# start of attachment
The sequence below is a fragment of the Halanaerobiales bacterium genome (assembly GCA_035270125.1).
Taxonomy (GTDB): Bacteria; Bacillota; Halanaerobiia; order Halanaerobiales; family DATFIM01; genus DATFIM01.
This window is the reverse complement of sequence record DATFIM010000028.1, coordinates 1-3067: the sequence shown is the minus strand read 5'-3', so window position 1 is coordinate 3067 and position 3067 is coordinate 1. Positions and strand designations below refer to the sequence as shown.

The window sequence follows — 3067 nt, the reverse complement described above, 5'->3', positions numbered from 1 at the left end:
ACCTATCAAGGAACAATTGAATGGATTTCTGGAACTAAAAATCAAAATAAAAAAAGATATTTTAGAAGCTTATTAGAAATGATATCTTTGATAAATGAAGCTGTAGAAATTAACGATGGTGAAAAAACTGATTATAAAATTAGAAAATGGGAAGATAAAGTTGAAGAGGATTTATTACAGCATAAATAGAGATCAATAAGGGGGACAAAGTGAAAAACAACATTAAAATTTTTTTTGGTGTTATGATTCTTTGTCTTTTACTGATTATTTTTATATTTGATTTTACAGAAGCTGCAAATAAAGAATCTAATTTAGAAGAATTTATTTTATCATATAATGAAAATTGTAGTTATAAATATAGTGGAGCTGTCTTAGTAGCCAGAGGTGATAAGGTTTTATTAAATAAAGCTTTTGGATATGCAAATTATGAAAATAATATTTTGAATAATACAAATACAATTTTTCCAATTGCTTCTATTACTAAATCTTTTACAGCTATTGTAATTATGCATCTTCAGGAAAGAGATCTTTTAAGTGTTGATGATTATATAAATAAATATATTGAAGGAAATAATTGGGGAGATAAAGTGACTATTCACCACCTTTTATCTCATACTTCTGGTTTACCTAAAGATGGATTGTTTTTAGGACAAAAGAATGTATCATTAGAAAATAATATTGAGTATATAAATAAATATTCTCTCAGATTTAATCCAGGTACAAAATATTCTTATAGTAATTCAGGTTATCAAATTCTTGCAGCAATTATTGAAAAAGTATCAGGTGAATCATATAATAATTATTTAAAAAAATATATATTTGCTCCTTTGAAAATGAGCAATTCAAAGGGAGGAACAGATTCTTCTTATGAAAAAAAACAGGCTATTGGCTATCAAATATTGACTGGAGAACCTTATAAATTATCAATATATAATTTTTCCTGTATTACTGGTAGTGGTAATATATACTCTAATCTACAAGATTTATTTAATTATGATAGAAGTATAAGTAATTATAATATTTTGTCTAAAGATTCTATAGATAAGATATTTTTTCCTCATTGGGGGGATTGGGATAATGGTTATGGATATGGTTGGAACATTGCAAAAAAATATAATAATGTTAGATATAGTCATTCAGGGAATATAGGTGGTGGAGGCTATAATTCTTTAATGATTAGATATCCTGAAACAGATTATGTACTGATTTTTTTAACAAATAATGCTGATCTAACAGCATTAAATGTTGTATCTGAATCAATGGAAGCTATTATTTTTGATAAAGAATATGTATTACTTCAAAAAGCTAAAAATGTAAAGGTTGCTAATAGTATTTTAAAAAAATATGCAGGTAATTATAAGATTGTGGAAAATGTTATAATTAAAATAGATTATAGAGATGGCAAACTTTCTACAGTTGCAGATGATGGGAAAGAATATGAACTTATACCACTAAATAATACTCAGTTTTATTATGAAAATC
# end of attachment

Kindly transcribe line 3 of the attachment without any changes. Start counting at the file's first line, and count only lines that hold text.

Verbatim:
This window is the reverse complement of sequence record DATFIM010000028.1, coordinates 1-3067: the sequence shown is the minus strand read 5'-3', so window position 1 is coordinate 3067 and position 3067 is coordinate 1. Positions and strand designations below refer to the sequence as shown.